The tree is hollow and rotted down the main branch that fell. I’m pretty sure that if this year had not felled it the next would have. Many years ago, so many I cannot remember how old I was, only that I was very small, there was a tree, a giant Oak, a sprawling and towering creature that seemed unearthly to me. We would only pass the tree on the way to my grandmother’s house and each time the tree was there, timeless and eternal, as if it were some sentinel watching over travelers. One day as we passed the tree it lay split into two pieces as if a giant knife had rendered it. From that point on each trip saw the tree diminished a little more as it returned slowly to the earth. I’m not sure I could find the spot where the tree once stood. I wonder how many others remembered that tree and mourned its death as I did.

I’m always surprised at how well built trees are. There’s solid wood there, tough and rigid, but the limbs are alive and springy, the leaves are as fragile as paper, and the bark as rough as, well, bark. From an engineering point of view there are vast arrays of solar collectors that reach into the sky so very slowly getting higher each year but with the inevitability of falling rain. Higher and higher the branches go, the limbs grow thicker, some break, some are broken, but the trees reach ever higher still, and spread out even wider until one day a small child will arrive and wonder at the magnificence of that tree.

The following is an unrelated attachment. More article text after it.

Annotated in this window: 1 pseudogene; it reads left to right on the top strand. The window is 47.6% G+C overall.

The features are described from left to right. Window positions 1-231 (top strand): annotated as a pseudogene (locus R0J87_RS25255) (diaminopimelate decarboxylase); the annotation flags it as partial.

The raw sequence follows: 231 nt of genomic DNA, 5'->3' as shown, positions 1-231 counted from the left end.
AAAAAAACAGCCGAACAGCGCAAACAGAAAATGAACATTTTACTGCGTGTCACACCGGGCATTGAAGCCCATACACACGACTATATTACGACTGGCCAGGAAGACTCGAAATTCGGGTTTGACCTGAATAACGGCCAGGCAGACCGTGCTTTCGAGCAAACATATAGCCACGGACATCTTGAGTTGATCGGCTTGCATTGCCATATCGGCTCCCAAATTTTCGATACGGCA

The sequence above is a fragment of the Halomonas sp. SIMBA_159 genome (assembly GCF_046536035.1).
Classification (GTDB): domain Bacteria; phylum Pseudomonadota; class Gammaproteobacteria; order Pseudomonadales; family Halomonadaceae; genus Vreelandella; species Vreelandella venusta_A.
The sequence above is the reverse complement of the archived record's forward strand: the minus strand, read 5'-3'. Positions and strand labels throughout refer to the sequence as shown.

Large or small, young or old, Oak or pine, living or dead, all of the trees I live with leave me with that sense of wonder still. The pine tree in the back of the property is like a column of scaly life that soars above all other trees in the area, slender and curvy. There are Oaks whose branches are equally curved but they more resemble dancers than statues. There are tiny saplings and young trees who are just arriving at the height above my head now, some of them not yet sprouted when I arrived here. I once looked down to avoid stepping upon them as they were still half out of the acorn but now they look down as I walk through their shade. One day, perhaps, there will be trees looking down upon my body as it is lowered into a simple hole in the ground. I wish to return to the Earth from which I came, and I hope to reborn a tree.

Take Care,


1 comment:

  1. There was a huge Maple tree across the narrow dirt road from my grandfather’s farmhouse when I was born. The family and guests spent many a Sunday afternoon under it sheltering branches. I remember gramps making deep holes with a crowbar along the drip line and pouring a slurry of manure and water in them. When they widened the road he demanded they take part of his front lawn and stay away from that tree.

    Eventually they sold the farmhouse, building a small place within sight of that old tree, and my dad built his house across from them. I left to conquer the world, then my grandfather died, ten years later my grandmother joined him, and ten years later my Dad went too. But every trip home that tree welcomed like a doting aunt.

    Then one day I rounded the bend and half the tree was prone. In a year the other half was gone too. It broke my heart.